factor that shows that socialism is the creation of the capitalist
banker, further reason why Marx wouldnt attack the banker and his methods.
Posted 20 April 2004 - 09:54 AM
See the siamese twins joined at the head. All the experience against the Palestininas is what the Coalition forces is using to
manage the liberation of the Iraqi people.
Ambulances must be potential WMD for the Coalitiojn Forces to shoot them up.
Posted 20 April 2004 - 11:02 AM
Best movie which action took place in South America was German motion visionary movie about G.W. Bush, I saw it on Polish TV . It was made in eighties. Unfortunately I don
Posted 20 April 2004 - 11:48 AM
****So I cannot agree with you Woj.****
But I can with you Bader. As a Slav I believe in the reincarnation of soul ; Slavs philosophy of rebirth of the soul in one or more successive existences in human bodies.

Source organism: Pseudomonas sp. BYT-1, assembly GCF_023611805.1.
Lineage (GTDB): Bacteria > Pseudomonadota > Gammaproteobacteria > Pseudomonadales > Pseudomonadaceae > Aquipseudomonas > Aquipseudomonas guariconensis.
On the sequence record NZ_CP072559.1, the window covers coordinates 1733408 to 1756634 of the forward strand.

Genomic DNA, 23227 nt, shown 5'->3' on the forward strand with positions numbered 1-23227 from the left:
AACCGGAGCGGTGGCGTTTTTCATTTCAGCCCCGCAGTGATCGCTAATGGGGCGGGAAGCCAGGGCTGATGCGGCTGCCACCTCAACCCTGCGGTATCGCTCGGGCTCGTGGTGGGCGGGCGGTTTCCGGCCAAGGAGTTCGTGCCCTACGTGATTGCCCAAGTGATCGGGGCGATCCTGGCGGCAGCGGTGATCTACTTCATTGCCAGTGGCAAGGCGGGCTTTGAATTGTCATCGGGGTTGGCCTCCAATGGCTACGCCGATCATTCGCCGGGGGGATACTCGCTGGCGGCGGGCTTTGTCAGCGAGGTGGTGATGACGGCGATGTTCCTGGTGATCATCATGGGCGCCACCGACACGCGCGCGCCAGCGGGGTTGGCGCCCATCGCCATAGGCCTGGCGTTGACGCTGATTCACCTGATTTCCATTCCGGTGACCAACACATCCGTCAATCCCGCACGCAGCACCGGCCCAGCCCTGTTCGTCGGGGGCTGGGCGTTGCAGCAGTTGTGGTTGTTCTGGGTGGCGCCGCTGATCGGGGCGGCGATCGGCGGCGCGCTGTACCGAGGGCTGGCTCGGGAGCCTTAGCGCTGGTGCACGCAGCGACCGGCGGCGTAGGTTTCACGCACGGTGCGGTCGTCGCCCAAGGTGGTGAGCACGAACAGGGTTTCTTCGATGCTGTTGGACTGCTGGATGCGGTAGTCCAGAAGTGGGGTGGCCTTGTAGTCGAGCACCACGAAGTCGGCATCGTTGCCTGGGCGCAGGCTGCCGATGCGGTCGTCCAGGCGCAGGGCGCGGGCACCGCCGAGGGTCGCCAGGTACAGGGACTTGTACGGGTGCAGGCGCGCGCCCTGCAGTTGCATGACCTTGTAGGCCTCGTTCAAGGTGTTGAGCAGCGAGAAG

So your *resurrection* my be particular accidence of *reincarnation*;
Soul may return to the same , previous body. No problem to me.
Posted 20 April 2004 - 12:14 PM
I guess 'coming out of the jungle' is not one of the options allowed by the lion. Only if you fail economically and you establish some sort of 'life in the herd' are you allowed to survive for propaganda purposes. Castro got 45 years in power and counting...
Posted 20 April 2004 - 12:22 PM
I noticed that, but it wasn't me who said it. I guess it was the point of the movie that only a lion far away in time and space could have commited such despicable acts. Never the good-old Quakers and even less America...
Posted 20 April 2004 - 12:54 PM
Woj, I think you're seeing Bush everywhere. Though his essence is captured in the main character, the movie, "Aguirre," takes place in 16th century Peru. You can even see Iraq in his quest for "El Dorado," but no more...